And then as soon as I say that, I wonder if such a statement is just so much manipulation, a ploy to get you on my side, position myself as a victim of muses. In this medium’s version I am the boy in the back yard. I am sixteen right now. I am feeling something. I don’t feel anything. I am fucked up. I cannot help it. I know I am going to Hell. I’m so fucked up. I prayed not to be like this. I love Christ. I am sixteen right now. I like to look at boys naked. I am not myself. I want to say Fuck You to Jesus, but then I am so sorry. I believe that God loves me. He might be mad at me. I really like to look at boys naked. I want him to change me, but apparently God doesn’t work like that. I have the rope. I really love Jesus. I got the rope from the garage. My dad bought a new tire swing rope two weeks ago, but that is not what I am using. I don't believe in Jesus anymore. He said it was time.
This is not a story that will, as part of its declared purpose, provide factual information about The Maple Tree. What? This is nobody’s memoir. The Maple Tree stands in the same spot for thirty years. A tree knows what death is. What? Leaves turn orange. Leaves turn brown and brittle. Leaves are stuffed in bags, carried away. The Maple Tree knows how much the dead boy weighed when he first slipped his legs through the hole in the tire swing. In a different version of this story, I will give the boy a name. What? I will give the boy a history. The muses will not appear in my dead boy scenes. They don’t want to admit to witness, or they don't want to admit to the whiteness of my witness. What?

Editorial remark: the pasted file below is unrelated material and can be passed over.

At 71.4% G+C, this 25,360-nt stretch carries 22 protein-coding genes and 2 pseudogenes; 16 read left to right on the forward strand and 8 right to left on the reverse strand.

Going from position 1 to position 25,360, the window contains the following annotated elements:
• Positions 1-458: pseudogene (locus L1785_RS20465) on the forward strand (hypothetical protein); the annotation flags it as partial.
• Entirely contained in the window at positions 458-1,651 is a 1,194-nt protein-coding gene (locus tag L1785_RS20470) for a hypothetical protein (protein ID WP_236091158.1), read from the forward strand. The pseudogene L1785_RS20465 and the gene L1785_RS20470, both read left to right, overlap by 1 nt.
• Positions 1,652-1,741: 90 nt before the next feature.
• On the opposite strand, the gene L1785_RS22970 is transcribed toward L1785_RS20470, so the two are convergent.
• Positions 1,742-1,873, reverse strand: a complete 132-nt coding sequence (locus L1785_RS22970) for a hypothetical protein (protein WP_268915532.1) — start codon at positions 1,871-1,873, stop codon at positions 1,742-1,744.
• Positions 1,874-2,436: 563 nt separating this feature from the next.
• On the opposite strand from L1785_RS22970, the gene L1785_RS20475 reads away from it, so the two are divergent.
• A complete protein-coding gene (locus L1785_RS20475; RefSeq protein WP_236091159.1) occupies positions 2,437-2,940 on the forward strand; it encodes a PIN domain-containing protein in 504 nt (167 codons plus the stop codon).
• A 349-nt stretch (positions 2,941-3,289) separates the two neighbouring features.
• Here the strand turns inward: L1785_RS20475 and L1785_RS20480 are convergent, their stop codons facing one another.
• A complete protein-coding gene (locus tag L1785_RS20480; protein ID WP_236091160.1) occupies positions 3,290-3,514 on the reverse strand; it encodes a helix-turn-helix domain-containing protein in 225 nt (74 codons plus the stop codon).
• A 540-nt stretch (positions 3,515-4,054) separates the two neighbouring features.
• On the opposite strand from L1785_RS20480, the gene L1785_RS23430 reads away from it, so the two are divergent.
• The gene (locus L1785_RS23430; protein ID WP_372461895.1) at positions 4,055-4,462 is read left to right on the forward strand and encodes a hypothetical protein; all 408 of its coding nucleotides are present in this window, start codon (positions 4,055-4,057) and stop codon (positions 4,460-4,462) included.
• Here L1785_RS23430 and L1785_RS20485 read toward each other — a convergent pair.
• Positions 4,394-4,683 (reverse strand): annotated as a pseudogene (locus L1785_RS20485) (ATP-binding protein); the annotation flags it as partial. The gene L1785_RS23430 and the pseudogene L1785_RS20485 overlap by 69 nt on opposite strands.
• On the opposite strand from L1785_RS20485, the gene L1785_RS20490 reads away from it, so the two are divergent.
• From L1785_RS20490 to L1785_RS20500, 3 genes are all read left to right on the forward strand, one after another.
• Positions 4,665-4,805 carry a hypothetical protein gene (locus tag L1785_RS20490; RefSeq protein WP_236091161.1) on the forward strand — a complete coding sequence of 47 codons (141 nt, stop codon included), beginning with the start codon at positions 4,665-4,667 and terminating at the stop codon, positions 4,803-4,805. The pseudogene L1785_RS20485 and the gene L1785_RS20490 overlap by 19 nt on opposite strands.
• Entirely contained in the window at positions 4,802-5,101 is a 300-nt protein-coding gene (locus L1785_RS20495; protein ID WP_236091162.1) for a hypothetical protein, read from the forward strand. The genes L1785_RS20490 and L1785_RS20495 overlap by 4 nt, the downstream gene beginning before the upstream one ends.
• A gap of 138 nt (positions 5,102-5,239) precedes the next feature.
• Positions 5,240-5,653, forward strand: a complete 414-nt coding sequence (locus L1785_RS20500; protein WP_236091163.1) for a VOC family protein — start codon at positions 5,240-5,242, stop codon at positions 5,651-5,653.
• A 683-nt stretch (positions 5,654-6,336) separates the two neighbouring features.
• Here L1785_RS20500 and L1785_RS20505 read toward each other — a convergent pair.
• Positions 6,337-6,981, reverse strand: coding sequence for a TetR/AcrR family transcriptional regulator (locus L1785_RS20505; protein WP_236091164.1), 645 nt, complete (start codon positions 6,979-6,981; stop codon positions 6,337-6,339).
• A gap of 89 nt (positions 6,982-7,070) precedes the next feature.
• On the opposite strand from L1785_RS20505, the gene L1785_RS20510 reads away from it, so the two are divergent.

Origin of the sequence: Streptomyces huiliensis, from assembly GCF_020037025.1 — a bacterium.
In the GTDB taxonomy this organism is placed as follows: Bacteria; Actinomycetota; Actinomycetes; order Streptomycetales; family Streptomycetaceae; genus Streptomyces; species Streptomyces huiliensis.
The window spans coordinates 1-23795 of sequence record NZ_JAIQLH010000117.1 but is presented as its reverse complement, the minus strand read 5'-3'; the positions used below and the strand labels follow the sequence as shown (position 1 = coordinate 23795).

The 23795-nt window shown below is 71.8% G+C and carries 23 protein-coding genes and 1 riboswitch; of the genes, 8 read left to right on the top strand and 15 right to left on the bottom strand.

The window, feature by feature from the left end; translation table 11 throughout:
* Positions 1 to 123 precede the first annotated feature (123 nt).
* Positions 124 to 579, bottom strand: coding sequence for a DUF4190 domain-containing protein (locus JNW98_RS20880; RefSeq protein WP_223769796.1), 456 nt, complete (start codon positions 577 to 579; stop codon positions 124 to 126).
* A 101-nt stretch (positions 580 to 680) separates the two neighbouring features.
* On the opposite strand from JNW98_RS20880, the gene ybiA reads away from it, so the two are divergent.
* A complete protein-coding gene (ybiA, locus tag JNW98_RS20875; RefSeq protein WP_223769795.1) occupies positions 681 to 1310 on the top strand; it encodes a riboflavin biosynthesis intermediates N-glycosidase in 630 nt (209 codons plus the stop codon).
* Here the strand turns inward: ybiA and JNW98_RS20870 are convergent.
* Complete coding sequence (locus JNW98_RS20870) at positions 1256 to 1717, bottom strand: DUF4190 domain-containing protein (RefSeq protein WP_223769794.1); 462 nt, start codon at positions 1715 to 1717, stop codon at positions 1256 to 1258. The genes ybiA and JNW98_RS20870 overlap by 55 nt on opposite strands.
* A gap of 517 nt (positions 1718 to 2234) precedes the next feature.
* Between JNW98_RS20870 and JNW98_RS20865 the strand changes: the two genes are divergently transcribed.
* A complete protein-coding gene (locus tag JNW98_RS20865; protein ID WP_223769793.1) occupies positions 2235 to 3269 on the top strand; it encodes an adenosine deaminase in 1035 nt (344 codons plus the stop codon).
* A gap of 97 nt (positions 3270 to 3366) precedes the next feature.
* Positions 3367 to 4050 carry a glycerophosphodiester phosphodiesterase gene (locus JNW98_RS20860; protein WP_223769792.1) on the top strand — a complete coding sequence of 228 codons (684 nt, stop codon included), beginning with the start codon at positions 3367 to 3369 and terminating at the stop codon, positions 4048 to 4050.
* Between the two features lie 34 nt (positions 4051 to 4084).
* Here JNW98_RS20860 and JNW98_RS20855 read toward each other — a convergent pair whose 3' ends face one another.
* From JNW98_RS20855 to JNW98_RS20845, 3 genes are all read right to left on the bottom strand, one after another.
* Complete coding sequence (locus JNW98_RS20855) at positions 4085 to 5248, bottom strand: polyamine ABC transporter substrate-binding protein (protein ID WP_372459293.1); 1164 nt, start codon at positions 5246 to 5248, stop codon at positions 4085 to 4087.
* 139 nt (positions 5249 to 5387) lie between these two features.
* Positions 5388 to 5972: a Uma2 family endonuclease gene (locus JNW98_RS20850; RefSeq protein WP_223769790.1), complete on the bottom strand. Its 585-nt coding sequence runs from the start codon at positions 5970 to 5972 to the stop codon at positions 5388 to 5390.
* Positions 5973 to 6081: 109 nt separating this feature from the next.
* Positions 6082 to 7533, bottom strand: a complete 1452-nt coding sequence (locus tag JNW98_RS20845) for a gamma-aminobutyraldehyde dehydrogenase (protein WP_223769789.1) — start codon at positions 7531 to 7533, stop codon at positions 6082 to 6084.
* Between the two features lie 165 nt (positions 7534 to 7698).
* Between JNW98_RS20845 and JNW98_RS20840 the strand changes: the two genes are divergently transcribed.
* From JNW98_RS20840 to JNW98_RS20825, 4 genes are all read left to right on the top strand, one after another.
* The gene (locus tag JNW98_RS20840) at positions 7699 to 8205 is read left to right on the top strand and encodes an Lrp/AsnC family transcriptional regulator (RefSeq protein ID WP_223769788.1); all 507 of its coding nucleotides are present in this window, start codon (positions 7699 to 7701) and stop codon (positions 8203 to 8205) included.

I heard a nature writer say that if you are going to write about beauty, you have to acknowledge your own complicity in beauty’s inevitable destruction. In the fall of 2010, there was a week when mainstream news organizations reported a succession of suicides by teenagers across the country. Gay boys, girls, queer kids were hanging themselves and jumping off bridges. Of course this didn’t only happen during a week in September in 2010. That September I wore a purple shirt. This was how I was told to express my outrage and sadness and guilt over the existence of so many suicidal children. I started writing about dead boys and girls. I still haven’t figured out how to do this well. I repeat myself. I need to grapple with my own earnestness. Even right now, with this cluster of sentences, it seems to me that my vision is blurry.